December 4, 2005

(at UA 81, Virginia 51)
(at Houston 69, UA 65)


It's a popular TV show about castaways on a weird island with a weirder bald guy. It's also the 2005 Arizona football season, and how the basketball team currently looks.

First, some game notes from the past week. The Virginia game was good. After last year, I could live to be 112 years old and never stop enjoying beating a team wearing orange.

Is Bret Brielmaier the first guy in Arizona history to start a game and play in garbage time?

Now to Houston, where we had a problem.

The story of the game wasn't the ball on the court, but the 71-year-old pair Lute showed in handling a situation off the court. The Commander-in-Chief benched his two senior starters because they were reportedly late to a team meal. Coach Olson proved that long-term season goals are more important to him than some regular season ranking streak.

Chris Rodgers was clearly the guiltier of the two. He sat one minute longer than Adams in the first half, and he was noticeably absent at the end of the game as Dillon, Prince and Brielmaier all logged more minutes. It's good to see we can count on moody senior guards getting in the way of winning ballgames. At this point I don't think it's a matter of if Salim Jr gets suspended, but when, and for how many games.

Are Kirk Walters and Marcus Williams in Lute's doghouse too? He may have to add on a second story.

J.P. Prince's play seemed erratic but his final numbers were solid. Four points on two of three shooting, a team-high six assists, a two-to-one assist-to-turnover ratio, five rebounds and four steals. But his free throws look like something off of Trevor Crowe's bat and he's not going to scare anyone from behind the arc. That's why seniors need to play (and behave) like seniors.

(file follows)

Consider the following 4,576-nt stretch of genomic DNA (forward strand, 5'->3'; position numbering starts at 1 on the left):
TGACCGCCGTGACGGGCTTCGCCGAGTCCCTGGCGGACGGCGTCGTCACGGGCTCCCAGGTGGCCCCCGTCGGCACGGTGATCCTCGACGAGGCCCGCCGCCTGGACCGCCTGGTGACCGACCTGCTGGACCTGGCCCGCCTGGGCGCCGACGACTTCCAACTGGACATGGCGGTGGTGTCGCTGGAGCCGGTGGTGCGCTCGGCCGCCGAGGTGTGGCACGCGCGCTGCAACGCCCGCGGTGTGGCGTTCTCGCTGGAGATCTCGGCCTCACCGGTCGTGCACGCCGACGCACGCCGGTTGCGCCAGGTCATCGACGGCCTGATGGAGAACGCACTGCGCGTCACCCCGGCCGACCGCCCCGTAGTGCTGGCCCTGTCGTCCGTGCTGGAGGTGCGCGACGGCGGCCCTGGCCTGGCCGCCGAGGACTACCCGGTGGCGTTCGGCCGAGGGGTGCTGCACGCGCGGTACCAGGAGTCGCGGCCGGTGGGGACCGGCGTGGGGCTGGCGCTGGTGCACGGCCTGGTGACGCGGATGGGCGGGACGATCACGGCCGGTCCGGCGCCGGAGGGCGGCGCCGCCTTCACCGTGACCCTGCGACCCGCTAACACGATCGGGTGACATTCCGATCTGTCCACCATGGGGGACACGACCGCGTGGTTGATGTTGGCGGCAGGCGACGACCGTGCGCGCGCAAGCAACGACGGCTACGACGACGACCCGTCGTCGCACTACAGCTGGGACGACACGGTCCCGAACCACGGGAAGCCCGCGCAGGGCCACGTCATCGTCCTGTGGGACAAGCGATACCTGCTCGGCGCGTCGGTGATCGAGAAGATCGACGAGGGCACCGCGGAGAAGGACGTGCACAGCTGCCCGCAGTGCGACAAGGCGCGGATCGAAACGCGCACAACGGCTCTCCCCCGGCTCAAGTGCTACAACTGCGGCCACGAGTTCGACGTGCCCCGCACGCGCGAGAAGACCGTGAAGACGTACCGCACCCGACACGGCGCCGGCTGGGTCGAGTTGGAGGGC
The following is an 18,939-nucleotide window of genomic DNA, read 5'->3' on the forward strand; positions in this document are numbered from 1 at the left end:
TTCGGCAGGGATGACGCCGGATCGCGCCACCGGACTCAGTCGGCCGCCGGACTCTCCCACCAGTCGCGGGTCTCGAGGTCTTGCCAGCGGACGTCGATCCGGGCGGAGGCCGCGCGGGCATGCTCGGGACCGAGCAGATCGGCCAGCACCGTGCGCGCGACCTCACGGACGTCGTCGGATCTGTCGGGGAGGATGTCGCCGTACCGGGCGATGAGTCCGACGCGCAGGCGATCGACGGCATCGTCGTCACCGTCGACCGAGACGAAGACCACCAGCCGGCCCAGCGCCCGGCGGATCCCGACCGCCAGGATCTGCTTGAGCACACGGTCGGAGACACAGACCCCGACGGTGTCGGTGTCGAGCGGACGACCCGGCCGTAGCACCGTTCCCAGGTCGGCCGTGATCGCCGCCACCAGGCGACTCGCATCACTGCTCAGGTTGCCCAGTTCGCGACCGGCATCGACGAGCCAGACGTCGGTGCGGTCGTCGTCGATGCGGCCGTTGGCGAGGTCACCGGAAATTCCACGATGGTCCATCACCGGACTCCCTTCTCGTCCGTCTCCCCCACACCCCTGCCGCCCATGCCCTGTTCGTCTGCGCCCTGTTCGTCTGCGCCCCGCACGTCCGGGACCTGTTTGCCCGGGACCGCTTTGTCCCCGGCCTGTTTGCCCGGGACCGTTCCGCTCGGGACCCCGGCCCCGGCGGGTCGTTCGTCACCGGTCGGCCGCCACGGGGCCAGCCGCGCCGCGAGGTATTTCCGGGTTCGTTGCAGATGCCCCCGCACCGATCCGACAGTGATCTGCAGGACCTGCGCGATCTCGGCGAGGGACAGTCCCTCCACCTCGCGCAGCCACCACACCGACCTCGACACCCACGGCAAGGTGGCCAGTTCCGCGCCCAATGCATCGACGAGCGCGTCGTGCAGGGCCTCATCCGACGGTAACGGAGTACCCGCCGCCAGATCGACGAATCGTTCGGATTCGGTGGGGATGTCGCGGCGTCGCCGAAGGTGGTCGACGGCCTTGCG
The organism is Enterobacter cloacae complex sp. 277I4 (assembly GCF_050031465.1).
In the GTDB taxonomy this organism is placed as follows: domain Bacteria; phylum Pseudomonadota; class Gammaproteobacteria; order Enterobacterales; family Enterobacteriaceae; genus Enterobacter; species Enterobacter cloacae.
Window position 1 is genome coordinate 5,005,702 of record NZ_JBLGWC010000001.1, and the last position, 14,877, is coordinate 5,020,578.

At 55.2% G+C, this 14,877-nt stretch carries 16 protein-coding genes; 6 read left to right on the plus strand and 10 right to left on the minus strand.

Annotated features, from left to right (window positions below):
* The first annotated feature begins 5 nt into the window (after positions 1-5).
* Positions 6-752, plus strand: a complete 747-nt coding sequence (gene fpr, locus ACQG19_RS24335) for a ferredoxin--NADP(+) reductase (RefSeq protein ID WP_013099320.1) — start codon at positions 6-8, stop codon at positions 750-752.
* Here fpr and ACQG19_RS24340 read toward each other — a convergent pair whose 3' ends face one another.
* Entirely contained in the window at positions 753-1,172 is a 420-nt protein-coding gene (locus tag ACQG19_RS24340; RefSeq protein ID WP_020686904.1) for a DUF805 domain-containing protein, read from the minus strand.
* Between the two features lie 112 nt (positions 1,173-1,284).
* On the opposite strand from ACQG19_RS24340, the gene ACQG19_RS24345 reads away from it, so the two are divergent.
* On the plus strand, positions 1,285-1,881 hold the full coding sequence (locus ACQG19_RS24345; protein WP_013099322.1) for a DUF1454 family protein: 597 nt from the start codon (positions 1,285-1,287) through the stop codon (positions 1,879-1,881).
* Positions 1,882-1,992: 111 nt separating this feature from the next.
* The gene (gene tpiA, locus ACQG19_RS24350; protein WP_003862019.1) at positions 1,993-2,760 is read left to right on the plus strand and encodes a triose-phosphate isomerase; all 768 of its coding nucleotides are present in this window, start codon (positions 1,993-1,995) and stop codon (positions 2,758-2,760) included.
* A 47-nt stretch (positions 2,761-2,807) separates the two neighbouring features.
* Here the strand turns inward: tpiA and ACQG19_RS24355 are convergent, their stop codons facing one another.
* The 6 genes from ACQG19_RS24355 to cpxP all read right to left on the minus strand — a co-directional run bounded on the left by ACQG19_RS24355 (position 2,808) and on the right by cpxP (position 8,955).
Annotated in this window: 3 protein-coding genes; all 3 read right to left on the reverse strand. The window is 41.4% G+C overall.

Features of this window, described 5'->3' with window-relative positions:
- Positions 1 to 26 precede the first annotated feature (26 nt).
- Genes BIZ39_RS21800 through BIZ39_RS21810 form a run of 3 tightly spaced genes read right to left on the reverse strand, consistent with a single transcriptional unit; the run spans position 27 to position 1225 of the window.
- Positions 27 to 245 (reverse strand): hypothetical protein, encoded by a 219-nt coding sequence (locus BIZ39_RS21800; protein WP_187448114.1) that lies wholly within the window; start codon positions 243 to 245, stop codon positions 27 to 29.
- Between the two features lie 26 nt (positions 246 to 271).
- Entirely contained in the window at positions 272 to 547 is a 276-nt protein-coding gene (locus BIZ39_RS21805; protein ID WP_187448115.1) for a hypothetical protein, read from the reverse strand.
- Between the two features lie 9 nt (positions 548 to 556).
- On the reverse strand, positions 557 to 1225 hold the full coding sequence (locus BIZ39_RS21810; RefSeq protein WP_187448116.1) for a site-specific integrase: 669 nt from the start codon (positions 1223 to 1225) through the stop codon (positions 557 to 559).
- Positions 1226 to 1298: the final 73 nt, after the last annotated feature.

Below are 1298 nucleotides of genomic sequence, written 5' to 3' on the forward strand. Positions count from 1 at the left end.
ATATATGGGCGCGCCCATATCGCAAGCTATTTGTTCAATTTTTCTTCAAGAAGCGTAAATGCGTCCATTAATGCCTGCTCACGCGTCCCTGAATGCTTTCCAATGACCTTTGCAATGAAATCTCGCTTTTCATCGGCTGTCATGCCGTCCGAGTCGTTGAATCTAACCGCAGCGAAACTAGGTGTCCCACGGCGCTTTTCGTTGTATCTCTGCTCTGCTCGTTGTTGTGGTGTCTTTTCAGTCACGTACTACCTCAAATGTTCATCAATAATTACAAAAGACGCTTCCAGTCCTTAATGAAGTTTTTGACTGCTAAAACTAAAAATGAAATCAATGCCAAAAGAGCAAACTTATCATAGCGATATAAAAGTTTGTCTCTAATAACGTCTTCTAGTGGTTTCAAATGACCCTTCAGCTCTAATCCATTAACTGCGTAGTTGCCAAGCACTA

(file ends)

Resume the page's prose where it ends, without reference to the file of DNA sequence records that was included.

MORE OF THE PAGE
The good news is we have a couple home games this week. The bad news is one of them is against St. Mary's who almost beat us a couple years back. Lots of work to do for the UA b-ballers.


Now where were we? Oh, that's right: Lost. That's what most people are going to think about our recently completed football season when they see the exact same record as 2004. When we talked about turning the program around this year, I don't think anyone meant 360 degrees.

Just to draw some lines in the sand (and I'm going to ignore any waves that wash over them), you can divide college football seasons into four categories. Three wins or fewer is Bad, four to six wins is Mediocre, seven to nine wins is Good, and 10+ wins is Great.

Of course you can have seasons that blend into more than one category. It's like the weather. Partly cloudy with a chance of rain. Mostly sunny with strong winds out of the northwest. Or, in Arizona, painfully hot with a chance of death.

Last year we were Bad but everyone was quick to point out we were two executed plays away from a solid Mediocre. The plan was to be Mediocre-to-Good this year, then let loose the talk of Great. Now we're starting to wonder if there should be another category below Bad.

We're sitting on three consecutive seasons of three wins or fewer and seven straight years south of Good. It's not what anybody wanted, but we have to push all expectations and hopes back another year. Mediocre in 2006, Good in 2007, Dream in 2008. It's not what anybody wanted, but any other line of thinking will just make you angry and get you kicked out of the house.

If Windows 97 can be released in 1998 then Arizona Football 05 can be released in September of 2006. Heck, I think we're still waiting for the bug-free version of Arizona Football 99 to hit the shelves.

It doesn't take somebody from the Steward Observatory to spot Arizona's biggest problem this year. The 2005 Cats were 1-5 in games decided by seven points or fewer.